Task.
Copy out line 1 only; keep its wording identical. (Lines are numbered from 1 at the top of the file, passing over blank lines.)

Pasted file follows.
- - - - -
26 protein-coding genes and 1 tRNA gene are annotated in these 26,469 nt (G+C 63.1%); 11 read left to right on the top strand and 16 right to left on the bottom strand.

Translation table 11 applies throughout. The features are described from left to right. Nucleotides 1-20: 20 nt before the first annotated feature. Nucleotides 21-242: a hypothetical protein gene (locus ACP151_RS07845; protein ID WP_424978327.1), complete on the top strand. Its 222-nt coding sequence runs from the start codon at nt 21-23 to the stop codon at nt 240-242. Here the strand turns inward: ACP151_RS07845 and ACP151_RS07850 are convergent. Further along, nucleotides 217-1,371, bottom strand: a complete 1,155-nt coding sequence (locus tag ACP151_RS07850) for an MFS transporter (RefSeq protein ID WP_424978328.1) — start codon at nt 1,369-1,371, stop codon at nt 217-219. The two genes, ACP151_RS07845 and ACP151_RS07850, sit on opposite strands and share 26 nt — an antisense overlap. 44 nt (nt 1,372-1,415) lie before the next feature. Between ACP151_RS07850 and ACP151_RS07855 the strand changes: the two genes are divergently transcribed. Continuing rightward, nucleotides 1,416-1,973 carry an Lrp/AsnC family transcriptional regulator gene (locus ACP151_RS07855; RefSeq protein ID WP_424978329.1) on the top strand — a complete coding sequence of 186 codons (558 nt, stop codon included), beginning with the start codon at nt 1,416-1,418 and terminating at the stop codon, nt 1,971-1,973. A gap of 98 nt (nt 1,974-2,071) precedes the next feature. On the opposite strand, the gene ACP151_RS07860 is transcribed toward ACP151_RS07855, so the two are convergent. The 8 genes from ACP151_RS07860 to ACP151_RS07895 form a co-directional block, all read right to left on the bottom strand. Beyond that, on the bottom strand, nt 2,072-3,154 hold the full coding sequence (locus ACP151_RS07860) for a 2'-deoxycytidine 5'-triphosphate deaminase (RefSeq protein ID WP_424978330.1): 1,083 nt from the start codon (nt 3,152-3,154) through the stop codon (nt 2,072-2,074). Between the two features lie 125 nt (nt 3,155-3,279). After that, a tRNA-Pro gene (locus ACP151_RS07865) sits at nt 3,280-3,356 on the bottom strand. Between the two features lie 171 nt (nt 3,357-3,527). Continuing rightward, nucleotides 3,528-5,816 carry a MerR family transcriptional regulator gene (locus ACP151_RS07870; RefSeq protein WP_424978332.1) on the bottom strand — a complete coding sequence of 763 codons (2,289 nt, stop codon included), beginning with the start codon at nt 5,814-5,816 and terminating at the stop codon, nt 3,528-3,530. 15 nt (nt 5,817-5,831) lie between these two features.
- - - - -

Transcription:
26 protein-coding genes and 1 tRNA gene are annotated in these 26,469 nt (G+C 63.1%); 11 read left to right on the top strand and 16 right to left on the bottom strand.